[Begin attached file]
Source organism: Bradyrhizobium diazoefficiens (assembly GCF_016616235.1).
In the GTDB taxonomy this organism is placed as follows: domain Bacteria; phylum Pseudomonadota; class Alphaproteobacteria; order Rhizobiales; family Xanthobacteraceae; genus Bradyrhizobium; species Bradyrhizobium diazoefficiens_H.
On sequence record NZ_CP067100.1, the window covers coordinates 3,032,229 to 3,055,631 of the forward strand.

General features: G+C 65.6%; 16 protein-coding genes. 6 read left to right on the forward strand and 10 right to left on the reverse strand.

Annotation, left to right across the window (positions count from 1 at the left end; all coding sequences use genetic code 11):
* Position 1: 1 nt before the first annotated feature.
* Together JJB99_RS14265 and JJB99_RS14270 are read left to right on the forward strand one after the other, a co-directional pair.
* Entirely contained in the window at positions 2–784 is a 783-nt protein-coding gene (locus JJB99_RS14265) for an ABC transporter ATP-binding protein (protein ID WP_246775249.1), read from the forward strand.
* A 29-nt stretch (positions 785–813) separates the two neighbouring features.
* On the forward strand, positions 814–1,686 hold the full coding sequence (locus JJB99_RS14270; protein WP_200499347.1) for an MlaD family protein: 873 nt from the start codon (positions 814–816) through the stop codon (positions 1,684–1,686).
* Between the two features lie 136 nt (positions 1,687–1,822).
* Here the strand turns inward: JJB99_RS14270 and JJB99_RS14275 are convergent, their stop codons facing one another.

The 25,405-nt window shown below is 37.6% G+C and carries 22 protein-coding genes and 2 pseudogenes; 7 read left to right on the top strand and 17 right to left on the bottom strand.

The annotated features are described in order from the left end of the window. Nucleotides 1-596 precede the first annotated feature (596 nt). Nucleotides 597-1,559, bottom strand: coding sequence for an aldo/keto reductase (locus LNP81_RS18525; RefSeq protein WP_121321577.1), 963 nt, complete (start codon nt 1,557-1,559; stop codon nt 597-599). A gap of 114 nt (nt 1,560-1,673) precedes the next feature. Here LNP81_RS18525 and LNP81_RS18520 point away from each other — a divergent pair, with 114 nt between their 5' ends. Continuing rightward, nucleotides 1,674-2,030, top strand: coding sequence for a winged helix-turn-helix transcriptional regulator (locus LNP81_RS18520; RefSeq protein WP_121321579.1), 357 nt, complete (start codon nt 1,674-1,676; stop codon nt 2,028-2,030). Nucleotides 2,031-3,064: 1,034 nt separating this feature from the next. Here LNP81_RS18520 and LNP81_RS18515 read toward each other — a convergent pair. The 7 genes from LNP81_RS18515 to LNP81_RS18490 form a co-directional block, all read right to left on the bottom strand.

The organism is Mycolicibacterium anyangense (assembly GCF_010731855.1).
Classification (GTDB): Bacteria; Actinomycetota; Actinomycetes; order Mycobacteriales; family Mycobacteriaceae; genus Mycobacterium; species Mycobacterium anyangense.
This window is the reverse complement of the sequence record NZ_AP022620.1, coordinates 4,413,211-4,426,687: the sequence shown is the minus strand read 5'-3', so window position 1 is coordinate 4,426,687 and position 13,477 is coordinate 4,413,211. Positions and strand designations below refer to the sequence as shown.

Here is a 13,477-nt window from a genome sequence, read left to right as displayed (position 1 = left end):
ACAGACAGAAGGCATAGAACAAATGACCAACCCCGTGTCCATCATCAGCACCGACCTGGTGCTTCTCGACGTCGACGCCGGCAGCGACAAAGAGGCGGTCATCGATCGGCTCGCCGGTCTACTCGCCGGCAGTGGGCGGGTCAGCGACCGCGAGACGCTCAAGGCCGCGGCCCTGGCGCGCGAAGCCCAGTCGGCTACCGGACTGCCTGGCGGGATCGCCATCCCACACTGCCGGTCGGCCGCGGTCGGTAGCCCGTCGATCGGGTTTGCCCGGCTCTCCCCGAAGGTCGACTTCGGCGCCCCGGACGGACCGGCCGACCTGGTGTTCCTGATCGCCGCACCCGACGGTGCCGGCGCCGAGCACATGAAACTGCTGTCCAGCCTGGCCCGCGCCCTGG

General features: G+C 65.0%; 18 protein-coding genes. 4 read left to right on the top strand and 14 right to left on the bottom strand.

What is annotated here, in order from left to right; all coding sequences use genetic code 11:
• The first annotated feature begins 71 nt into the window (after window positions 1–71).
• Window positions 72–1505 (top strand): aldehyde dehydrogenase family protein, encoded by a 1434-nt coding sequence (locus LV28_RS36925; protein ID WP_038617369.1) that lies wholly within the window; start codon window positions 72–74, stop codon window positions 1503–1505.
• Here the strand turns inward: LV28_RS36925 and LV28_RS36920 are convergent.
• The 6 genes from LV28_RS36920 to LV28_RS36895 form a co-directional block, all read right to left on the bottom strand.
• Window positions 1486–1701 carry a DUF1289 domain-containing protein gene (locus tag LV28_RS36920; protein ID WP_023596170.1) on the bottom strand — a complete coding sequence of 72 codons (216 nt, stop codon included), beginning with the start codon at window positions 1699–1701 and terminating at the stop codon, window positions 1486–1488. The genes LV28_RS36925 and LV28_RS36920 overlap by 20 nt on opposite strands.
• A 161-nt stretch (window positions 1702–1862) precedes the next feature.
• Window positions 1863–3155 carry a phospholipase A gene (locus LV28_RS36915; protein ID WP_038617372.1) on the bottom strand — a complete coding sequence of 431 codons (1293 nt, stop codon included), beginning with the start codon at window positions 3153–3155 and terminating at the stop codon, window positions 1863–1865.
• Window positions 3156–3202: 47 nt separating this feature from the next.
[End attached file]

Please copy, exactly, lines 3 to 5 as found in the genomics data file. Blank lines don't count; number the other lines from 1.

On sequence record NZ_CP067100.1, the window covers coordinates 3,032,229 to 3,055,631 of the forward strand.

General features: G+C 65.6%; 16 protein-coding genes. 6 read left to right on the forward strand and 10 right to left on the reverse strand.

Annotation, left to right across the window (positions count from 1 at the left end; all coding sequences use genetic code 11):